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US law didn't halt cigarette flow from NY tribes

December 1, 2013
Associated Press

NEW YORK (AP) — When Congress passed a law in 2009 effectively banning mail-order deliveries of cigarettes, it was expected to snuff out entrepreneurs on New York's Indian reservations who were selling millions of tax-free cartons to consumers in high-tax states.

But the Prevent All Cigarette Trafficking Act didn't stop everybody.

Shipping records were obtained by lawyers for New York City as part of a racketeering lawsuit. They show that as of last spring, one group of about 20 website operators on Seneca Nation territory was still delivering 1.7 tons of untaxed cigarettes a week to destinations around the U.S.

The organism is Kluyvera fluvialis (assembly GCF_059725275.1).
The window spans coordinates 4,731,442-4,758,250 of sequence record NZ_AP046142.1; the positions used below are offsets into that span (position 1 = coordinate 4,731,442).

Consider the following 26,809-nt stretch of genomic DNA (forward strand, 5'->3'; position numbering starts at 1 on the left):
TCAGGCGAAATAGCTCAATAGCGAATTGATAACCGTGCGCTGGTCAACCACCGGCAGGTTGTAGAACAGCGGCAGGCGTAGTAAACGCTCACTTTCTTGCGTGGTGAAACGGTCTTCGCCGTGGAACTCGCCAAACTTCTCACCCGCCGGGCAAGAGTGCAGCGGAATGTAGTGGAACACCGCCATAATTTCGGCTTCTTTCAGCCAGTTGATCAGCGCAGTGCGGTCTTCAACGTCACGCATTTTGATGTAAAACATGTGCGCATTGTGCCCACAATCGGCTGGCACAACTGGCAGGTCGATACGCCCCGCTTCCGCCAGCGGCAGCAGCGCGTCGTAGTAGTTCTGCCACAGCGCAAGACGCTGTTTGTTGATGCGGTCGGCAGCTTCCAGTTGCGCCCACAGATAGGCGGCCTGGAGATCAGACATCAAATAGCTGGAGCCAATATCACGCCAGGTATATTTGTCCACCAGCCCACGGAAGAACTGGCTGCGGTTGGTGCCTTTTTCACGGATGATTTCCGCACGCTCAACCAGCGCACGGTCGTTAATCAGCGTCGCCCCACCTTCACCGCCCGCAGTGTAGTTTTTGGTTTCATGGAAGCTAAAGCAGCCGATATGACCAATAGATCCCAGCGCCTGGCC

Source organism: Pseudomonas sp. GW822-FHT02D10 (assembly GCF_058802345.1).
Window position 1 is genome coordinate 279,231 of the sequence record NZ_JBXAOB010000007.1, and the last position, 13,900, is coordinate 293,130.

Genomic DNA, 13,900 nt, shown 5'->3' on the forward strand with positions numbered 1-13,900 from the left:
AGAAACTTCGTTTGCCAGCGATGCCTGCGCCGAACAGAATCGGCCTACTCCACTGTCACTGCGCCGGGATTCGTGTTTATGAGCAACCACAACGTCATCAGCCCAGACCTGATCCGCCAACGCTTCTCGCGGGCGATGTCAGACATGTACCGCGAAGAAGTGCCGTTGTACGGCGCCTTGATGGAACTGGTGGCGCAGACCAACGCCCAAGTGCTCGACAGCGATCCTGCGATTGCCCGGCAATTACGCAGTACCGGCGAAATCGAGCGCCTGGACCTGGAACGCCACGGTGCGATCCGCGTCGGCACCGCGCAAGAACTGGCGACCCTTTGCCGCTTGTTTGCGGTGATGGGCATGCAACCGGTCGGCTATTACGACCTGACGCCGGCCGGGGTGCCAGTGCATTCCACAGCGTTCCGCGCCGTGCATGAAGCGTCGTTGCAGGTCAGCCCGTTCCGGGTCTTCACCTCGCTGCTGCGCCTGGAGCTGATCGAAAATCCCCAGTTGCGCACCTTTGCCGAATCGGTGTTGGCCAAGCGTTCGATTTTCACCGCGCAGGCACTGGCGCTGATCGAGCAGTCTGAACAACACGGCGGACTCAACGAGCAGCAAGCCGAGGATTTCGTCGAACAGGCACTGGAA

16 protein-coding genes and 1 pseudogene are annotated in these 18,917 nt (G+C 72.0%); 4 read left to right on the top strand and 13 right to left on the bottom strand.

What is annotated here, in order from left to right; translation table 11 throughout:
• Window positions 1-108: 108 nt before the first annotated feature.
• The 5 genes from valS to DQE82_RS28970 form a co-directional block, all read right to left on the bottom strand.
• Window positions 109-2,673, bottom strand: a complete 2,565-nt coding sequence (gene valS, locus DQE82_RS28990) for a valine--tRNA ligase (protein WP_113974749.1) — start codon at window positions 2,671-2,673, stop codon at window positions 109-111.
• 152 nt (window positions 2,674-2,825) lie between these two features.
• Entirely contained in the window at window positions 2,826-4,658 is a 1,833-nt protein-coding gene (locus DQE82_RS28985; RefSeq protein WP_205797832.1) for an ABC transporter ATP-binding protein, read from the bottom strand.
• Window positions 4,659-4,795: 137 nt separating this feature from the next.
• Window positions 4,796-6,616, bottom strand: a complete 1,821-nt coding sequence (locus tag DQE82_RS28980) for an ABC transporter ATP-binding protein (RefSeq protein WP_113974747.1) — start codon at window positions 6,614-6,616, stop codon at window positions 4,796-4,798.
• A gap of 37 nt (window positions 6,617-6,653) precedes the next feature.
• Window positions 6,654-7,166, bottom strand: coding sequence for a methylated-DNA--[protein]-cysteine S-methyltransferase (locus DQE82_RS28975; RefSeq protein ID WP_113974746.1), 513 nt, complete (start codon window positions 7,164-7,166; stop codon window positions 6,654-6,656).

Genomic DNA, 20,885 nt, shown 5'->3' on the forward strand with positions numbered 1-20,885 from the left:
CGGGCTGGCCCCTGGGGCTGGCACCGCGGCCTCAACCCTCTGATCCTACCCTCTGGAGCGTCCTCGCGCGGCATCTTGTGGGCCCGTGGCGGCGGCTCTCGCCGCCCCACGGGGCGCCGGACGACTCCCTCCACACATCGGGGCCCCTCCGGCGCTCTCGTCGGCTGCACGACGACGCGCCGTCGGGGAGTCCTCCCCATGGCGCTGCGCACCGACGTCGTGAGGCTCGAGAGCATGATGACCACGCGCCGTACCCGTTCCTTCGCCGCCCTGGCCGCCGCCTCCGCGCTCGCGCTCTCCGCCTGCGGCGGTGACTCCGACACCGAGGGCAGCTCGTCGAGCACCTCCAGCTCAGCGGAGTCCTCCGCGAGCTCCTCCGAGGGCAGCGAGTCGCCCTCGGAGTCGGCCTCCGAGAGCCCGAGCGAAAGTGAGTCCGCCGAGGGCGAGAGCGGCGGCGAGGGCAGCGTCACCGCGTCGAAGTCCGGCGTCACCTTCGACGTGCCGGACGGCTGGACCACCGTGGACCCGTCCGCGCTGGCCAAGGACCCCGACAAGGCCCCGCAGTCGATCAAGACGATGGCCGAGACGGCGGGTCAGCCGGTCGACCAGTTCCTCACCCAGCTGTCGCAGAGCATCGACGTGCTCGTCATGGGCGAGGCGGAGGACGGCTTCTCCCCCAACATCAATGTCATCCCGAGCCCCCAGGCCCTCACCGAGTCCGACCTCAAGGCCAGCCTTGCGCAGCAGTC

The city's suit is part of a wider legal battle involving cigarettes sold on Indian reservations.

Tribal leaders have long maintained that outsiders have no authority to tax anything sold on their territory.



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